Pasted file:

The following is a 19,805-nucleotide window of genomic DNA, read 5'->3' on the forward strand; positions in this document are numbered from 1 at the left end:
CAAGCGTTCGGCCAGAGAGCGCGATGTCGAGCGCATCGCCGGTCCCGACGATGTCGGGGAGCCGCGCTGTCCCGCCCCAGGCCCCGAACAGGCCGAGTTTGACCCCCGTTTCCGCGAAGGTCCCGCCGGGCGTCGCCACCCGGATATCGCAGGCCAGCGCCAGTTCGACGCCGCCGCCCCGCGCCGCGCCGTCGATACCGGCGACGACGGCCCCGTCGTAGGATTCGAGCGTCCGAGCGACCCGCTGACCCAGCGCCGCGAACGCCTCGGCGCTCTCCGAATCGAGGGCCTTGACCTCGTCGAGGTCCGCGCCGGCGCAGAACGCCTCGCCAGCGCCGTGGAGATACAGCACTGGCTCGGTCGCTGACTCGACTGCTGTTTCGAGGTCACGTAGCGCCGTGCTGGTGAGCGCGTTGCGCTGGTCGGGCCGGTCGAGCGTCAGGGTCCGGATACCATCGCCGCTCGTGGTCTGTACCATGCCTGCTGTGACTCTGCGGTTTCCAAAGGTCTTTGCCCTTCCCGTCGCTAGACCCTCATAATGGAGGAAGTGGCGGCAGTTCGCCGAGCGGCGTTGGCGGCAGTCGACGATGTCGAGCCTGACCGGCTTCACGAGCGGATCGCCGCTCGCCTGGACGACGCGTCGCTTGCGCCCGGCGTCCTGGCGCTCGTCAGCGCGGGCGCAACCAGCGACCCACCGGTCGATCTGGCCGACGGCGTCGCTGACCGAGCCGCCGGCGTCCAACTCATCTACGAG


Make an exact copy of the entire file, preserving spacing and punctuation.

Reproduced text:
The following is a 19,805-nucleotide window of genomic DNA, read 5'->3' on the forward strand; positions in this document are numbered from 1 at the left end:
CAAGCGTTCGGCCAGAGAGCGCGATGTCGAGCGCATCGCCGGTCCCGACGATGTCGGGGAGCCGCGCTGTCCCGCCCCAGGCCCCGAACAGGCCGAGTTTGACCCCCGTTTCCGCGAAGGTCCCGCCGGGCGTCGCCACCCGGATATCGCAGGCCAGCGCCAGTTCGACGCCGCCGCCCCGCGCCGCGCCGTCGATACCGGCGACGACGGCCCCGTCGTAGGATTCGAGCGTCCGAGCGACCCGCTGACCCAGCGCCGCGAACGCCTCGGCGCTCTCCGAATCGAGGGCCTTGACCTCGTCGAGGTCCGCGCCGGCGCAGAACGCCTCGCCAGCGCCGTGGAGATACAGCACTGGCTCGGTCGCTGACTCGACTGCTGTTTCGAGGTCACGTAGCGCCGTGCTGGTGAGCGCGTTGCGCTGGTCGGGCCGGTCGAGCGTCAGGGTCCGGATACCATCGCCGCTCGTGGTCTGTACCATGCCTGCTGTGACTCTGCGGTTTCCAAAGGTCTTTGCCCTTCCCGTCGCTAGACCCTCATAATGGAGGAAGTGGCGGCAGTTCGCCGAGCGGCGTTGGCGGCAGTCGACGATGTCGAGCCTGACCGGCTTCACGAGCGGATCGCCGCTCGCCTGGACGACGCGTCGCTTGCGCCCGGCGTCCTGGCGCTCGTCAGCGCGGGCGCAACCAGCGACCCACCGGTCGATCTGGCCGACGGCGTCGCTGACCGAGCCGCCGGCGTCCAACTCATCTACGAG